Key takeaways

  • Youstina Labib, a microbiology, immunology and molecular genetics student with a minor in global health, conducts research at the UCLA Cardiac Arrhythmia Center’s Ajijola Lab.
  • Labib’s upbringing included the support and closeness of a traditional family, but with a worldview that went far beyond.
  • She plans to become a physician-scientist with an emphasis in cardiology, a field dominated by men.

For Youstina Labib, cardiology hits close to home. She was just 5 when her father, Raouf, underwent his first major cardiac surgery. It was to have a lasting effect on the Southern California native, who became a vital part of her dad’s care team for serious and ongoing health issues while still in elementary school.

“Maybe some days, instead of playing sports or going to some after-school activity, I would go to the hospital to see my dad,” she remembers. “I spoke Arabic at home and got into a preschool that was primarily for Latinx communities. Many of those students were Spanish speakers, and I was able to learn English right along with them.”

Her dual-language skills made Labib a translator while still in elementary school. She began to understand medical terms and prescription names far earlier than most kids.

The Labib family emigrated to the U.S. in the early 1990s after leaving Egypt. There, her grandfather was a renowned journalist while her mother Hanaa had been building the foundations of a career in medicine. As practicing Coptic Orthodox Christians, life in Egypt was at times difficult.

“It’s a beautiful and culturally rich identity, but it does come with some challenges,” Labib said. “Coptic Orthodox Christians are only representing about 10% of the population in Egypt, and being a minority, we faced discrimination as well as religious persecution.”

The United States seemed to offer the family the educational opportunities and security they were hoping for. Just a few years after they resettled in Lakewood, her father’s health shifted their priorities. It also created growth opportunities, though at considerable sacrifice.

“In our Arab culture, it's very common for a man to be in primary power,” Labib said. “But my mother had to take an untraditional role in being the primary provider. That taught me and my sisters that a woman can do what she wants and needs to. My mom was already defying the odds of tradition in our household.”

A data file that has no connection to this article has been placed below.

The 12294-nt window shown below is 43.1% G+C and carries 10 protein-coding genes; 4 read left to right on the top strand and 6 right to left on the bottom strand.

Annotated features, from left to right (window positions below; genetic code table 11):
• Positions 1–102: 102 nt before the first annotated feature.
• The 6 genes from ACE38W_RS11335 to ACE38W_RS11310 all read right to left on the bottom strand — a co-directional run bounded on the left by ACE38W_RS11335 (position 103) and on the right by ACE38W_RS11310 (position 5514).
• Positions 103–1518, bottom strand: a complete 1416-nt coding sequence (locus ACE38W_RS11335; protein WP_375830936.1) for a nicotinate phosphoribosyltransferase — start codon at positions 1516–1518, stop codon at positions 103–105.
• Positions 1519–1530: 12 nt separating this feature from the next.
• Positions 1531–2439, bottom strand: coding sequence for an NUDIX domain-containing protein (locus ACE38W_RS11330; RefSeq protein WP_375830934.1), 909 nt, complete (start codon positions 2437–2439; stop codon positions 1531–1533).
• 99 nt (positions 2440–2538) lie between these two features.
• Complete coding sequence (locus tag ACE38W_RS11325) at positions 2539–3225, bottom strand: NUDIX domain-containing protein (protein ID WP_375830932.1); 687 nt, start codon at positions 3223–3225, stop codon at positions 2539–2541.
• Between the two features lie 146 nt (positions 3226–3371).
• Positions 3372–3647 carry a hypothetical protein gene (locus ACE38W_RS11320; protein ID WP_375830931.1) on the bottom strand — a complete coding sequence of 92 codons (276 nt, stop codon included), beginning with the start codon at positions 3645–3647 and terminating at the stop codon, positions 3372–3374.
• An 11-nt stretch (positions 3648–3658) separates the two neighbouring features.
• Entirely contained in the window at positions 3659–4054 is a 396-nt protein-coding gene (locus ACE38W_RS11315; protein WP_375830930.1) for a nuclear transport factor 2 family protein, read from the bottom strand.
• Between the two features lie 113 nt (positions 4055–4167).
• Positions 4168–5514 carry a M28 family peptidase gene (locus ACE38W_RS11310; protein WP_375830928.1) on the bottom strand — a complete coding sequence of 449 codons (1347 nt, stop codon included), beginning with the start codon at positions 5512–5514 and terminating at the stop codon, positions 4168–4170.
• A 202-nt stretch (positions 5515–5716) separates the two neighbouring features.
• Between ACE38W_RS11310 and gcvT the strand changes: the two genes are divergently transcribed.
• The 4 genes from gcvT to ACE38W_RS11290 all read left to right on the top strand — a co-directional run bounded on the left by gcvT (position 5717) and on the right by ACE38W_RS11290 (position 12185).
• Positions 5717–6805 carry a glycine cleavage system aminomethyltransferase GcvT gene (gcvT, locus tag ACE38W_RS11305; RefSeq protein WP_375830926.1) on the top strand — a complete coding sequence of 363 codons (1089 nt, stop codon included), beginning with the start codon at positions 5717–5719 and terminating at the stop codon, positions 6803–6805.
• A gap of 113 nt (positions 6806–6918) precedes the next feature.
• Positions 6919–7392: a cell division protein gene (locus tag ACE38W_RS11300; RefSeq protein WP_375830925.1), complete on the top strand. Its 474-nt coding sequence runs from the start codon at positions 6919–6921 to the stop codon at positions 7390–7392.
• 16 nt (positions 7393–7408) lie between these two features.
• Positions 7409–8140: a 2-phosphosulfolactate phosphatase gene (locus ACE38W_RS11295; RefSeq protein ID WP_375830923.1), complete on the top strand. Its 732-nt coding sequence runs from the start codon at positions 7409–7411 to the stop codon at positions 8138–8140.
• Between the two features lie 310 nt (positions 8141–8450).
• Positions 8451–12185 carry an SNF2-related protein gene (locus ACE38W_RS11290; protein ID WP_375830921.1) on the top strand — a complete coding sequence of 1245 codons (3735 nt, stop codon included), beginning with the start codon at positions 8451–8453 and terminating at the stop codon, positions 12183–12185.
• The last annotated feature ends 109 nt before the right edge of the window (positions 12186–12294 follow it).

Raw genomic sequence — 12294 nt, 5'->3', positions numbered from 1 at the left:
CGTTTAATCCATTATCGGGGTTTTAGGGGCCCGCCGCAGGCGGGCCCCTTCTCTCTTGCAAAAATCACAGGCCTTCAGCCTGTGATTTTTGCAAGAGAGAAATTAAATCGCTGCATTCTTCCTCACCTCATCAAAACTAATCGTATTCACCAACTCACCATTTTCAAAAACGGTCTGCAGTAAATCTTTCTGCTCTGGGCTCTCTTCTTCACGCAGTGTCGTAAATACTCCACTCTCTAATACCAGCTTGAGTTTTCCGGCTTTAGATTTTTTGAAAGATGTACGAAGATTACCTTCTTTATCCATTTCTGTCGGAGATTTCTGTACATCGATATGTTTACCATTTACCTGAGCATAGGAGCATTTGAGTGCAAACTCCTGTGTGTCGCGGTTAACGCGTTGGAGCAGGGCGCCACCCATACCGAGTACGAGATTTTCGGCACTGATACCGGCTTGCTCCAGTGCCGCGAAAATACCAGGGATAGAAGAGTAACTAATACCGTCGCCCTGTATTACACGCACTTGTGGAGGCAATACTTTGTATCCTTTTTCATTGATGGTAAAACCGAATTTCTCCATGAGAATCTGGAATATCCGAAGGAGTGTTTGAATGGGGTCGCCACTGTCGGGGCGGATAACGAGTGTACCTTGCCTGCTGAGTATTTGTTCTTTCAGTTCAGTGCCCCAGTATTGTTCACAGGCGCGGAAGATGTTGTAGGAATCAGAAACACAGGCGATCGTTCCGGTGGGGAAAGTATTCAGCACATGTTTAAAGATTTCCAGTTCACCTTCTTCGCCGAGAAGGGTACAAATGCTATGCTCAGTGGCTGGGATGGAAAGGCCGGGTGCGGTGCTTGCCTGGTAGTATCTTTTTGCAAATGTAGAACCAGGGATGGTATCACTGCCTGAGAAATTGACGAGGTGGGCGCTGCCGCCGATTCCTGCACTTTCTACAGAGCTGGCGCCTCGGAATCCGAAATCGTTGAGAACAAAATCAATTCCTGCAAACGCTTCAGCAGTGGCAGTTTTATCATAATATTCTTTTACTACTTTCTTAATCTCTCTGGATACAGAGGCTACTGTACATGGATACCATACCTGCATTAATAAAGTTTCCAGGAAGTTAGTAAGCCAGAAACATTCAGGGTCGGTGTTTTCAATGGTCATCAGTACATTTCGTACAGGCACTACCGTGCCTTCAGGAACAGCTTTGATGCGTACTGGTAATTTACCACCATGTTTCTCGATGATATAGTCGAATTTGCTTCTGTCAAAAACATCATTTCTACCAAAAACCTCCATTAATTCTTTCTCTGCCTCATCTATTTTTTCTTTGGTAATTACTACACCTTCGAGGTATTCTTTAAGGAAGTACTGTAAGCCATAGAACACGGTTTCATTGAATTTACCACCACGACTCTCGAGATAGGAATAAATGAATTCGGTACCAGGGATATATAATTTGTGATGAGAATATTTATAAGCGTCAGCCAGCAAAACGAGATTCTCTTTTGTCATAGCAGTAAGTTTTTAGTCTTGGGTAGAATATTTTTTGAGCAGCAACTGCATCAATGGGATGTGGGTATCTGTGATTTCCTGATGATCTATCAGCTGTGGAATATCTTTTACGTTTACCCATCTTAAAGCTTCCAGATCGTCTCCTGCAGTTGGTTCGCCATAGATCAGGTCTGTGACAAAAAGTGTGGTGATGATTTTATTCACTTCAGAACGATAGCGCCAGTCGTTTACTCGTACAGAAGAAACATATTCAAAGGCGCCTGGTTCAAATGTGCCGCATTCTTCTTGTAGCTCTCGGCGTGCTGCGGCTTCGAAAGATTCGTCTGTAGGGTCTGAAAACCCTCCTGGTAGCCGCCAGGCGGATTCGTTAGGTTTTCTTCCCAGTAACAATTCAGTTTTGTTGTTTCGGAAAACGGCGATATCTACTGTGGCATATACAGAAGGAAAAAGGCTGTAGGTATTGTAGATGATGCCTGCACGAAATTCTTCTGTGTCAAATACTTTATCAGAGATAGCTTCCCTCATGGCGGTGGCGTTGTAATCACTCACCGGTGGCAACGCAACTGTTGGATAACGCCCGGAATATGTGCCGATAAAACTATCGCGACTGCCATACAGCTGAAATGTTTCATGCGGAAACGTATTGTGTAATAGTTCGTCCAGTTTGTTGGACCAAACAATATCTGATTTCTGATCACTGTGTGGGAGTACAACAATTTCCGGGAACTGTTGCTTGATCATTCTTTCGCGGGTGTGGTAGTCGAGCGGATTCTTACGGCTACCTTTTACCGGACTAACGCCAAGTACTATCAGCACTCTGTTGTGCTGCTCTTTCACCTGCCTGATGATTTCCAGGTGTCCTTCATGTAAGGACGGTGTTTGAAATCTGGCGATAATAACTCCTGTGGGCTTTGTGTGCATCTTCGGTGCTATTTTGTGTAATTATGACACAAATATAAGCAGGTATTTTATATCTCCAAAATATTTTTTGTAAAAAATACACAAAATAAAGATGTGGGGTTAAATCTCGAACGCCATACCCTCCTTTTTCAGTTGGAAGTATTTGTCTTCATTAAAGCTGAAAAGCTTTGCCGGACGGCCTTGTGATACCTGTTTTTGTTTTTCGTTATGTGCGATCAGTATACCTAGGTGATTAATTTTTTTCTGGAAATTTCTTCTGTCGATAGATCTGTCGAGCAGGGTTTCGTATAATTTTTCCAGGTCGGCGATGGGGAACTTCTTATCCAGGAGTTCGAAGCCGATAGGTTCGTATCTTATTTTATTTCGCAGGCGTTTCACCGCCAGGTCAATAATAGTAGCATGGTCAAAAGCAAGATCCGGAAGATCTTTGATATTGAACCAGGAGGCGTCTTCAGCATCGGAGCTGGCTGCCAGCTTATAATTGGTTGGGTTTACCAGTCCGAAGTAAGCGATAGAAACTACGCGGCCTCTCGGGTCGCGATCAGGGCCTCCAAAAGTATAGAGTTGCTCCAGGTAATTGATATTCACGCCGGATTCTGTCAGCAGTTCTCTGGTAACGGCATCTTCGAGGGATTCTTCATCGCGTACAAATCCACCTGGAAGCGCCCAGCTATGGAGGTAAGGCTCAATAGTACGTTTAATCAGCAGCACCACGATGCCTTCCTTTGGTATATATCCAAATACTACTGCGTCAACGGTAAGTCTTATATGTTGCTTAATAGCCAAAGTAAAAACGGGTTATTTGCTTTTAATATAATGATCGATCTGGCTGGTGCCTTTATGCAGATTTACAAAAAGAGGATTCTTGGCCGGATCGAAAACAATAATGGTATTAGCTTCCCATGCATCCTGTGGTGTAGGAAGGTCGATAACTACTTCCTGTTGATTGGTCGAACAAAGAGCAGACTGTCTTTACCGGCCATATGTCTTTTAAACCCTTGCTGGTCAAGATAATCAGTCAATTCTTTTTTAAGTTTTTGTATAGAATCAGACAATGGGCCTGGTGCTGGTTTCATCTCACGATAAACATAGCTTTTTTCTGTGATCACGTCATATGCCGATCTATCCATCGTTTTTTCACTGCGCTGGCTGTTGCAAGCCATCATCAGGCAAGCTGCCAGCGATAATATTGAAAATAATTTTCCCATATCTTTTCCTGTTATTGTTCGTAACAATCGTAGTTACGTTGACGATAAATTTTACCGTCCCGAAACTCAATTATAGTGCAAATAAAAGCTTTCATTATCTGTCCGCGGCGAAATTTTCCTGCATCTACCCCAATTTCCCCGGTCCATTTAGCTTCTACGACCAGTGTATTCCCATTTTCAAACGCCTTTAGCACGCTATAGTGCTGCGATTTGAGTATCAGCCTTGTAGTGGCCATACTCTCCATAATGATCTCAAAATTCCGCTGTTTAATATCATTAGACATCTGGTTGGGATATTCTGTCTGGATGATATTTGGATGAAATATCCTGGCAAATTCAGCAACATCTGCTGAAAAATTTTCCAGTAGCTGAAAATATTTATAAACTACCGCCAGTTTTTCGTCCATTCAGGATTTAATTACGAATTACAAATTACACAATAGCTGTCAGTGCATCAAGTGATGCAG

UCLA student Youstina Labib (top right) with her family.
Youstina Labib
UCLA student Youstina Labib (top right) with her sisters, Rita (left) and Sandra (right), mother Hanaa and father Raouf.

That maternal role model helped Labib and her siblings aim high. Her eldest sister, Sandra, is a civil engineer, while her other sister, Rita, is a photographer.

UCLA offered a pre-med track and research environment she was looking for, close to her family. Her current research is focused on sympathetic innervation in pulmonary fibrosis, which helps her understand how the nervous system responds to lung injury.

She plans to take a gap year before pursuing medical school and a career as a physician-scientist.

“Being a physician-scientist will allow me to see patients in a clinical setting and actively conduct research so I can translate that research to the bedside,” she said.

With one hand in research and the other in patient care, Labib sees opportunities to add a much-needed female presence to the field of cardiology.

“Cardiology is very much dominated by men,” Labib said. “So it's really important to me to see women, and especially women of color, in these fields that I can look up to, and I hope to be one of them one day so that others can look up to me as well, as a woman of color in this field.”

Commencement will bring her dad to UCLA for the first time, and while her academic and medical career could put physical distance between Youstina and her family, the closeness so vital to her father’s health is woven into her culture.

“Arab heritage is rooted in resilience,” she said. “I often find myself embracing my identity, applying those values that I take from our heritage and translating it in many ways.”